The good weather has seen many of us take to spending a lot of time outdoors, soaking up the sun and enjoying the heat. But it’s also the season to be reminded of the need to protect ourselves from sunburn and heat stroke. This month the HSE launched its ‘Sun Smart’ campaign to increase awareness of the steps you can take to avoid sunburn and reduce your risk of skin cancer.
Every month, over 1,000 people in Ireland are diagnosed with skin cancers and that number has increased substantially in the last decade. The vast majority of these cases are directly related to excess sun exposure. However, it is predicted this number may double by 2040 unless more people take precautions. Concerningly, cases of melanoma which is the most serious type of skin cancer continue to rise. Indeed, in a survey carried out by the HSE, nearly half of all Irish adults were sunburned in 2018, yet one in three felt it was worth it for the sake of their tan. Those who work in outdoor jobs including farming, construction and fishing are more likely to get sunburned and this group accounts for about a quarter of all skin cancer related deaths.
While awareness of skin cancer has increased, sometimes it’s simply too late before people realise they are burned or they were not properly prepared when outdoors. From April to September the sun is at its strongest, especially between the hours of 11am to 3pm. Don’t be deceived by cloudy weather or a day when there’s a strong breeze and you don’t feel the sun’s rays, you can still get sunburned.
For children up to 1 year old, it is best to keep in the shade and wear clothing that covers their skin outdoors”
Most people in Ireland (75%) have pale skin and any more than about 15 minutes in the sun can result in burns. Importantly, you don’t need to spend any longer than this to make vitamin D. However, studies show that those with lighter skin types often judge themselves to be darker than they actually are. UV rays can also have damaging effects even before your skin becomes red or inflamed.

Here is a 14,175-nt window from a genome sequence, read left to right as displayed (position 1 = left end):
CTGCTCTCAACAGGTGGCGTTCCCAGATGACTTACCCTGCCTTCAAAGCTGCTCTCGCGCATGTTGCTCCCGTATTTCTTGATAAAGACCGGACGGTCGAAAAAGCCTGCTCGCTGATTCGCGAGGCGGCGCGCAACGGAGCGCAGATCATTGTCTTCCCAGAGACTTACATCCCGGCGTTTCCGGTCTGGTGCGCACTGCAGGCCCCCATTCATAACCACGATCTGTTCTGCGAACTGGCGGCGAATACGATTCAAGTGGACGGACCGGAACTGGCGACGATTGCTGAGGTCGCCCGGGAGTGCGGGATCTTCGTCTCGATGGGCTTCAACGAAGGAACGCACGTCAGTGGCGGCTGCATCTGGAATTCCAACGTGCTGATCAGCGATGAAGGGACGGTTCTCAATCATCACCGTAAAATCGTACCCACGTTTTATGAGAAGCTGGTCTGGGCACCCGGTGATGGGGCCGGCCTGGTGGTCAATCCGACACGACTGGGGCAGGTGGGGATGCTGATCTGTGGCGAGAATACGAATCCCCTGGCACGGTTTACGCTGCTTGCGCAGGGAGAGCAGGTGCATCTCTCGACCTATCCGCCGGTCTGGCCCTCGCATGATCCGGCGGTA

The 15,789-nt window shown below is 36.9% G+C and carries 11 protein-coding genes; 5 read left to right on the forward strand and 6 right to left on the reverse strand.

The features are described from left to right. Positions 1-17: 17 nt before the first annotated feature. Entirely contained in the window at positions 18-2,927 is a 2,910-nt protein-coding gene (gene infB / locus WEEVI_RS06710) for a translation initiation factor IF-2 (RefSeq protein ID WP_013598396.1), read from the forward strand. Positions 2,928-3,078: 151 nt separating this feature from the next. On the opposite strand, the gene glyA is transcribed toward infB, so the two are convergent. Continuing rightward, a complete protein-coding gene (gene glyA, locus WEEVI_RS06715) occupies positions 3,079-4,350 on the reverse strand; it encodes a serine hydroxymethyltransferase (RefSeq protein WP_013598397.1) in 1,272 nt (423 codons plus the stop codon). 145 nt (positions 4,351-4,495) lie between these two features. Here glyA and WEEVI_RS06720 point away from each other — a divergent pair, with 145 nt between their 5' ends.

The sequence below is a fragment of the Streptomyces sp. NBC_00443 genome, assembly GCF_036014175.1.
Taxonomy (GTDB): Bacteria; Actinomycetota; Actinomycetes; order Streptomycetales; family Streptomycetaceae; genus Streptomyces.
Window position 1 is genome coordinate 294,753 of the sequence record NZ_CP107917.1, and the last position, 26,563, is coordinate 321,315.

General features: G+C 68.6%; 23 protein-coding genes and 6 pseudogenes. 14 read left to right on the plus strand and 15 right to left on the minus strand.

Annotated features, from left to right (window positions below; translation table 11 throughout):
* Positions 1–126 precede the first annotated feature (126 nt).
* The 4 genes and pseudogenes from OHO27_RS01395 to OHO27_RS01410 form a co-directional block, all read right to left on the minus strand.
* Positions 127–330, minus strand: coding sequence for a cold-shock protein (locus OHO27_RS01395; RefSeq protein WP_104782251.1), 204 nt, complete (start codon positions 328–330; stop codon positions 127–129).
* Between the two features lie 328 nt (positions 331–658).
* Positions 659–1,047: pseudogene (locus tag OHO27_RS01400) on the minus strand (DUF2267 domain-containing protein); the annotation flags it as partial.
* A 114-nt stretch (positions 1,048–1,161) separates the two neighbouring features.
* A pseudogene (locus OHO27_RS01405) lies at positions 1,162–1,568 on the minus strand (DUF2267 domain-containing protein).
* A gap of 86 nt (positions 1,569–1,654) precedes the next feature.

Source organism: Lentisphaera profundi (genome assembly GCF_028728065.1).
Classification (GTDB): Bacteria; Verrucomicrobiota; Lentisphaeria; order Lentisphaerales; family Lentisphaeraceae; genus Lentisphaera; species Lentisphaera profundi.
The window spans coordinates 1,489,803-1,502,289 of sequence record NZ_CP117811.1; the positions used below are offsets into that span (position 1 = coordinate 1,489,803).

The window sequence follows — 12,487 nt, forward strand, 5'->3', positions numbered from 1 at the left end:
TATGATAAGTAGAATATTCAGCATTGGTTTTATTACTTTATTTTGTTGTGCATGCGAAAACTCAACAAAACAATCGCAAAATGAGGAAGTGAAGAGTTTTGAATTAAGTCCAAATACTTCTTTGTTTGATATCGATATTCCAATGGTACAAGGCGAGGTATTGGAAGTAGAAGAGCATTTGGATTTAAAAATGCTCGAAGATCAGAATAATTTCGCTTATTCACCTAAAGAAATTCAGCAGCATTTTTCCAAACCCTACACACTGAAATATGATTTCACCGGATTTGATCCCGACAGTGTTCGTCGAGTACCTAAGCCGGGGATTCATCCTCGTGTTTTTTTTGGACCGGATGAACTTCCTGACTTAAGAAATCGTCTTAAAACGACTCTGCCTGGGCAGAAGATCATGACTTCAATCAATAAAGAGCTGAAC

In general, make sure if you’re out in the sun for longer periods to cover your skin, especially exposed areas such as the face. Wide brimmed hats can protect your face, ears and neck and also consider using shirts with collars or rolling down longer sleeves.
For adults, use a sunscreen with a factor of at least 30+ and for children 50+ and one that has high UVA protection and ideally is water resistant. You may also need to apply it up to every 2 hours. Make sure the sunscreen products are in date and stored under 30C! For children up to 1 year old, it is best to keep in the shade and wear clothing that covers their skin outdoors. Children’s skin is very sensitive and bad sunburn more than three times before the age of 20, more than doubles the lifetime risk of skin cancer.
Keep an eye on the UV index which is a measure of the amount of UV radiation that reaches the earth’s surface and can be found on Met Éireann’s website. When the index is 1-2, there’s no need for sunscreen unless you are out for long periods. However, an index of 3-5 will require you to use sunblock and when higher to seek shade at midday. Last week the UV index was as high as 6-7. UV rays can also damage the eyes and can cause cataracts so wearing protective glasses is important.
If you get sunburned, stay away from the sun! Cooling your skin with cold water sponges or even an ice compress can give good relief. Using a moisturiser that contains aloe vera cream can also be quite soothing. Sunburn can draw fluid from the body to the skin’s surface so it’s important to drink lots of water and not become dehydrated. If you find it quite uncomfortable, try paracetamol or ibuprofen.
If a mole turns black, gets itchy or bleeds it needs to checked out by your doctor”
Many of us have acquired moles over the years which in the majority of cases are harmless. However, they can occasionally change and become malignant which is why it’s a good idea to keep an eye on them. In particular, moles on the back or feet are often missed. But what should I look out for when checking a mole? Well, an easy mnemonic to remember is the ABCDE guide. More concerning features are Asymmetry or if one half of the mole is significantly different than the other. Check the mole Border for irregularity and look for a change in Colour or different colours or if the Diameter (width) has increased by 6mm or more. Finally watch out for any Evolving features including change in size, shape, colour or elevation from skin. If a mole turns black, gets itchy or bleeds it needs to checked out by your doctor.
So remember to be safe, and make sure to keep your skin well protected this summer!